After following the various news stories and trying to guess both what the coalition is and why it might be important, I wonder if  I can just ignore it for a year. Tantalizing tidbits emerged. The mantra of increasing access for poor teens is clearly a noble one. So what if Amherst, Rice, Stanford, Davidson and Ponoma have already shown us they can do this with the existing application. In fact those five schools are so good at it they are vying for a million dollars.  

While all five are inaugural members, one wonders how putting another platform in front of students helps decrease the stress? The common app has already increased the number of colleges a typical student is applying to. The percentage of students submitting seven or more applications has risen from nine percent to 22 percent since 1990. The common app actually limits a student to twenty. The Coalition has no limits. While virtually all the colleges in the coalition will take an application fee waiver, they have not actually designed one for the students. But, you know, there is still time.

 

Don’t worry. It will be ready. Along with the application essays. Wait? There will be different essays than the common app? Anyone? Hello?

 

via GIPHY

So it looks like, just maybe, there will be different essays. So we are simplifying the college process by increasing what they write? Wait a minute…not quite fair. Because you see some colleges may decide not to ask for an essay…or an extra essay (Am I really the only one that is having trouble following this?). Instead they could say send us a video from your lockers. Or a grader writing sample (like that freshman term paper that you got in 6 days late). Or you playing the bagpipes because nothing says I am college material like I play the bagpies.

 

via GIPHY

 

They give college scholarships for this?

 

You see this is all in their 50 Gig locker that every kid gets for free. 50 Gigs? Seriously? That’s like 25,000 songs. Or 10 movies.  Not that we are condoning file sharing. Just what are they thinking kids will be putting in this thing? Well they said graded writing samples. This document is currently 1 MB, including the cartoons. That means I could save this like 50 thousand times. Oh I probably need space for my bagpiping video. I mean I could just put it on Youtube for free and entertain the world at the same time, but I get it. You want me to post work I am most proud? Work that shows my development as a student. Seriously, that ten grade Rolaids lab in Chemistry will help you understand me better as a a humanities candidate? My 9 grade Julius Cesar test I aced will showcase how I get the bard? Perhaps the pastel of the fox I did as a freshman art would be  a good thing? I mean both my mom liked it and the principal wanted to buy it (his nick name was the fox—mom won for some reason, crushing my professional artist dreams).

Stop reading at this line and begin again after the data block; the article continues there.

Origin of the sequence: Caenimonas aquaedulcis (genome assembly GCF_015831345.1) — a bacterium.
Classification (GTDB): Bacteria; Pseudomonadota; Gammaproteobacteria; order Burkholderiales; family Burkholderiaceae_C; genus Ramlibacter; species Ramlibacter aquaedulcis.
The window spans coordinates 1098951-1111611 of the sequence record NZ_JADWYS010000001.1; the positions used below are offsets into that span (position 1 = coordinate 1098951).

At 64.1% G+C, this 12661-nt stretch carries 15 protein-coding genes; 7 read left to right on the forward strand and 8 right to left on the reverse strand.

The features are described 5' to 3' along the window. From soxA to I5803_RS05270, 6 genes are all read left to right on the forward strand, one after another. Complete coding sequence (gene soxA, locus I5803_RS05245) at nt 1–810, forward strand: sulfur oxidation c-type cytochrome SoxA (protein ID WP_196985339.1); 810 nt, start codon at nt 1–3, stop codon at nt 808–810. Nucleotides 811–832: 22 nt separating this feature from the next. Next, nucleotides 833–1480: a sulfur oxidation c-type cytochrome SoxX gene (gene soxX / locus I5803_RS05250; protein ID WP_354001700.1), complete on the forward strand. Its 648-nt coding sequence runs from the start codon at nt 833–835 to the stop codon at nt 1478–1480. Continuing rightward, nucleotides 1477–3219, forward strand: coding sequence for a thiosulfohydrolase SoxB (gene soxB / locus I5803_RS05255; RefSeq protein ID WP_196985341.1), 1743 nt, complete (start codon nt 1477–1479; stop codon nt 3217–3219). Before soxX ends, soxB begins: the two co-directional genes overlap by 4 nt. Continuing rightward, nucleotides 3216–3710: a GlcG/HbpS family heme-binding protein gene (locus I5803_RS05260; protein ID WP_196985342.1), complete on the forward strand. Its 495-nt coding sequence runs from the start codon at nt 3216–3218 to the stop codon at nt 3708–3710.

And I get to share. Unless they ask me to share in which case…And I can share it with anybody and my nosy counselor has no idea who I am sharing it with. I mean my private agent/ ghost artist needs freedom to create, right? And of course my counselor is so excited about uploading her letter of rec and my transcript to my locker so I can send it…to as many (well 90) colleges. Take that application limits. Application limits are so un-American. I mean how can a college tell they are getting better unless they can deny reject, waitlist more students. And  of course the counselor cannot see my resume in which I may have embellished my accomplishments—everyone does it right? Thank good ness they are not making the college counselors verify anything I am submitting. That may work for the British, but not us Americans.

In fairness, the Coalition is partially aimed at overworked counselors with huge caseloads. Not the 8500 schools already using Naviance (which may sort of work with Version 1.0…or not). It allows counselors to track their students, much like Naviance, well at least for the 90 schools, not the thousands. But naviance costs a lot of money and the Coalition is free, like the common app is free. But the coalition has the locker, which is also free like Goggle docs is free.